Pavla Curtiss AT-9 Jeep Build Part I

This is a relatively obscure subject, the Curtiss AT-9 Fledgling, better known as the Jeep. This is a limited run kit from Pavla, first released in 1999. Building this kit turned out to be a sacrifice to the modeling gods, as Dora Wings has just announced a new tool offering. I first saw this aircraft at the National Museum of the United States Air Force in Dayton, and was attracted by its smooth aerodynamic lines.
There is a single injected sprue. All things are as one would expect for a limited run tool. There are flash, ejector pins, and seam lines, along with wide sprue gates. Detail is soft and there are no mounting pins. Actually, I don’t mind the lack of alignment pins in general, IMHO we modelers make too big a deal of this “limitation” of the limited run kits.
Pavla also supplies prop blades and engines in resin and a PE fret. The canopy is a provided as a vacuform part, and Pavla even includes a spare, which is a very considerate and welcome addition.
The best way to think of this kit is as a craftsman kit, the starter parts are there to provide the framework and the modeler has to take responsibility for the accuracy and details. The first example of this I ran in to was the wheel wells on the wing undersides. The slots for the landing gear are molded closed and need to be cut out if the landing gear legs are to be mounted.
One issue is the mounting of the scoop under the engine nacelles, which also doubles as a faring for the exhaust stubs, which are not provided. The scoop has a sink mark which I filled with superglue. The bigger challenge here is the scoop will drop right through the opening with no real way to mount it. I used plastic card to cover the opening from the inside and provide a way to mount the scoop.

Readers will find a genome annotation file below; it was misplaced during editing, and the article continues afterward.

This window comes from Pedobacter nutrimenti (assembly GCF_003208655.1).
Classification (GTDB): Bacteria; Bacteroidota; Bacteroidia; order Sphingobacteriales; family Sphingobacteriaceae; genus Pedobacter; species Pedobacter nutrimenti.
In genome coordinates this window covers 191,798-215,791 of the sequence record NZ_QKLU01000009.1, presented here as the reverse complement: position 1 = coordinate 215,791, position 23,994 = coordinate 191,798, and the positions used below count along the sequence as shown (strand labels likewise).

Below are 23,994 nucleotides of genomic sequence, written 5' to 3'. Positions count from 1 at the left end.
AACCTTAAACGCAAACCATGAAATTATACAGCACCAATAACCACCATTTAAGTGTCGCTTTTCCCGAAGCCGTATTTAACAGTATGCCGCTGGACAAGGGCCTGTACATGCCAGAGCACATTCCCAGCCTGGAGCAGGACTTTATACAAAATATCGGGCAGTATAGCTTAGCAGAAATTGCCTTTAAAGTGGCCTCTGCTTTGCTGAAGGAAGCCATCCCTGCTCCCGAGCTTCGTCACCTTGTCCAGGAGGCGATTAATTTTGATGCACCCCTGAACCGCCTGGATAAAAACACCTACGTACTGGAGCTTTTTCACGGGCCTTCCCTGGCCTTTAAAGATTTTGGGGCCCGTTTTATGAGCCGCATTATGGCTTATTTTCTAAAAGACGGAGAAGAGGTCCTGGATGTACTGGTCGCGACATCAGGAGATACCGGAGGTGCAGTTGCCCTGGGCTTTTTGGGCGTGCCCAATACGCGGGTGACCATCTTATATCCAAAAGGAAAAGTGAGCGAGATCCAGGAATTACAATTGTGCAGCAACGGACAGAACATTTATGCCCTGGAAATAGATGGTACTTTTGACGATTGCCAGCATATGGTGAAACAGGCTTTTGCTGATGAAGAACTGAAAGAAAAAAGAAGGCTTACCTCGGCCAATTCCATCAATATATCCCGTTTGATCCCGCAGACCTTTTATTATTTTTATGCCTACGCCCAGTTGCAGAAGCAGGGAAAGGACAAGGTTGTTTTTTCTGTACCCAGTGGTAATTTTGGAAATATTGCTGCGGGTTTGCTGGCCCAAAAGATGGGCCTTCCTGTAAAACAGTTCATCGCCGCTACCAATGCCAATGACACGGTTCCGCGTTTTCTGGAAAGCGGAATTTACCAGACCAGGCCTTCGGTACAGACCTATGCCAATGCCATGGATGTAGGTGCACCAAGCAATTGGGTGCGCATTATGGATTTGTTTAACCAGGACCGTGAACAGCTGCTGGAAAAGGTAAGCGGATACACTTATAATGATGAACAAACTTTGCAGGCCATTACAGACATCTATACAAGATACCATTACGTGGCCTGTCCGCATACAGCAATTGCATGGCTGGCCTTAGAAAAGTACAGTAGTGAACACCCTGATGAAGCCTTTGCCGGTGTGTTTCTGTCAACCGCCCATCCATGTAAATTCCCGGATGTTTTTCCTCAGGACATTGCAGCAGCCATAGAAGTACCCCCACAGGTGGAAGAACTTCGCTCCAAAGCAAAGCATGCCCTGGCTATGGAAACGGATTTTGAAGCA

The cockpit parts were relatively crude so I raided the spares box for replacements. The rear bulkhead and center console are kit parts and the instrument panel is from the PE fret. Seats and control yokes are from the spares box, the rest is from evergreen sheet. The throttles are from 1/700 scale ship railings which allows them to be mounted as a group.
Here is the cockpit and the engines painted up and ready to go. The yellow cushions are actually photographs of actual cushions reduced to the proper size and printed out on the home printer. The belts are from the kit PE fret. The engines have been given ignition wires.
The wheels were really thick and distorted, the mold has suffered a bit in this area and there would be a lot of clean up required. I substituted better wheels from the land-based option of the AZ Model Kingfisher kit which I did not intend to use.

Part II here: